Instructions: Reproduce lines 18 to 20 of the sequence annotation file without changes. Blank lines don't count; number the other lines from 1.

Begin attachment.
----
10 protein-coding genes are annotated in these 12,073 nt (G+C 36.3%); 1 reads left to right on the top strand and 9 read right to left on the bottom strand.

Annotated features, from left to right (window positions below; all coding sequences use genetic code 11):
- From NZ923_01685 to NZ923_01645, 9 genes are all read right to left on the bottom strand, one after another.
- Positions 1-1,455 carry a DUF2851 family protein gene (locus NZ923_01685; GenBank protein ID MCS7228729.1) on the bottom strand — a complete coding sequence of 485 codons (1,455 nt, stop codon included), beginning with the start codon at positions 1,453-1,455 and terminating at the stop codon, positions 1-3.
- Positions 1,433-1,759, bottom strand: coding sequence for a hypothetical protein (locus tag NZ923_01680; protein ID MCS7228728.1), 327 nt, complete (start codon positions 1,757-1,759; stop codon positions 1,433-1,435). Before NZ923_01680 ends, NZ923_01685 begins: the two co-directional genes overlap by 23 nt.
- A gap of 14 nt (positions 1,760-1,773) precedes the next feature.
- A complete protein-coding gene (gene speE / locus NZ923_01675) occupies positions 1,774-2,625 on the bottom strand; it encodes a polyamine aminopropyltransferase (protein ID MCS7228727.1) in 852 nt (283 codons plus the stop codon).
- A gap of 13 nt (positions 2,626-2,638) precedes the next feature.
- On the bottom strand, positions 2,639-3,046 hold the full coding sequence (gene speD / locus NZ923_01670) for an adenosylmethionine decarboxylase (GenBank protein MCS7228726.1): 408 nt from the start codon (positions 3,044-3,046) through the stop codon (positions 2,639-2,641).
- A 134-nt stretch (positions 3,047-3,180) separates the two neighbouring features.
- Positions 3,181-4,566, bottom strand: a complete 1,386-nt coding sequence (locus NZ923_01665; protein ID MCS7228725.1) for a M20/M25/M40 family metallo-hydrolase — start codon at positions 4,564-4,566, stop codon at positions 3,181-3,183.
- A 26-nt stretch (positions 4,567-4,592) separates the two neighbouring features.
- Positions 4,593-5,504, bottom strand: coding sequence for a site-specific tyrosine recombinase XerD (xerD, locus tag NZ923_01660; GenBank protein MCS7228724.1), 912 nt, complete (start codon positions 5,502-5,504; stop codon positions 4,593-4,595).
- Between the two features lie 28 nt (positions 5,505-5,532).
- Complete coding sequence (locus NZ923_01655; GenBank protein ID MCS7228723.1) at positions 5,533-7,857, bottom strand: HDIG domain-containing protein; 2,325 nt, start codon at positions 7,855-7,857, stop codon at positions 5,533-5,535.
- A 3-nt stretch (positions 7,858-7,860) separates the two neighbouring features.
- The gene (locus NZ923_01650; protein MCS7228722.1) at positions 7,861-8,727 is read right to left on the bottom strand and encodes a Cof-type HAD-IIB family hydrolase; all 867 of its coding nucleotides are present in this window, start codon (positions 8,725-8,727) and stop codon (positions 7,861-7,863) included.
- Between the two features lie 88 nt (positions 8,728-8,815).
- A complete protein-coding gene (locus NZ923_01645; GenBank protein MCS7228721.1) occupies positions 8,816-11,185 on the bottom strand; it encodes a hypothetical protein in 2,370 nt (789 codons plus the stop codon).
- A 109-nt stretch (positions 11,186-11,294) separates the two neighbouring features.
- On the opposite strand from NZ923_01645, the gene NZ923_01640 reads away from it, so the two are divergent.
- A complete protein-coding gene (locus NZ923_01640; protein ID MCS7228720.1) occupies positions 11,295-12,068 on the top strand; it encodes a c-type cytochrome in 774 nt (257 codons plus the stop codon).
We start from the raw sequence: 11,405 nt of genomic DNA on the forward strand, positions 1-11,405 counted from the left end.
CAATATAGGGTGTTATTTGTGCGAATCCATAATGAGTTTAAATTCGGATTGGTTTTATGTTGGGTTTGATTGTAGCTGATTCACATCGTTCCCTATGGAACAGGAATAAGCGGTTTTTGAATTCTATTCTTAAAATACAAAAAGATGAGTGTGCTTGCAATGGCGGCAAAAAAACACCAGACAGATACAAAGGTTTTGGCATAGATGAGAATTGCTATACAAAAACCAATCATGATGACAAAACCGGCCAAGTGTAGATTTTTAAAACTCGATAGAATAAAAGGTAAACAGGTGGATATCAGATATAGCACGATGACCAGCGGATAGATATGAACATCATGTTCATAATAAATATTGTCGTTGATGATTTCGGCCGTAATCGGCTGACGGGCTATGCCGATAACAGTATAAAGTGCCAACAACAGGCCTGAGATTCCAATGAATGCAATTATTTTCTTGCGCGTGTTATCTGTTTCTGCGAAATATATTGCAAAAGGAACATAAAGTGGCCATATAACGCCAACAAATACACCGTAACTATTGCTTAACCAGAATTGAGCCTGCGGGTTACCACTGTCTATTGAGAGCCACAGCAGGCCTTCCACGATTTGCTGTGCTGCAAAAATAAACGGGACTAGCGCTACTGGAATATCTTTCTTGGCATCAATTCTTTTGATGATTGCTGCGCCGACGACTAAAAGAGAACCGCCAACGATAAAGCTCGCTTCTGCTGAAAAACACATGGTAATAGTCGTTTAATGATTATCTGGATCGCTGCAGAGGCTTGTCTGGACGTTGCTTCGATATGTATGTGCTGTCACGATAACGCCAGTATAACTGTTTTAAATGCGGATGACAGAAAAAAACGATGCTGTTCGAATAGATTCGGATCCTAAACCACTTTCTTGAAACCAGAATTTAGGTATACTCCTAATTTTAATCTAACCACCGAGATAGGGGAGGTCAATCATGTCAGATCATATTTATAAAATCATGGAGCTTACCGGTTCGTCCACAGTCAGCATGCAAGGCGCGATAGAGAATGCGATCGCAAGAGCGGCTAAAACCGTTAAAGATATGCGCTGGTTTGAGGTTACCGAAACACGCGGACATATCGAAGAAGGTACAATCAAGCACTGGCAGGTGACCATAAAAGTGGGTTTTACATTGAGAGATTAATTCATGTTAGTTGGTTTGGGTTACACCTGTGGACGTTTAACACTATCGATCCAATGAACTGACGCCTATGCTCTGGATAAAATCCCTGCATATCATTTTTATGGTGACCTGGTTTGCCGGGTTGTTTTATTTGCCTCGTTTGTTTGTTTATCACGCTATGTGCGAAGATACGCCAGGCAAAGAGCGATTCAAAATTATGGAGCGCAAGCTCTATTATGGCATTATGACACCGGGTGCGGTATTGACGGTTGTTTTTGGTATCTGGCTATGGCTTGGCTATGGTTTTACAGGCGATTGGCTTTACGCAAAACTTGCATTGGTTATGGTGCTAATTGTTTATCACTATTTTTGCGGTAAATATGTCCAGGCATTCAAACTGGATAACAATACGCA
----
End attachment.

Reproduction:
- Between the two features lie 88 nt (positions 8,728-8,815).
- A complete protein-coding gene (locus NZ923_01645; GenBank protein MCS7228721.1) occupies positions 8,816-11,185 on the bottom strand; it encodes a hypothetical protein in 2,370 nt (789 codons plus the stop codon).
- A 109-nt stretch (positions 11,186-11,294) separates the two neighbouring features.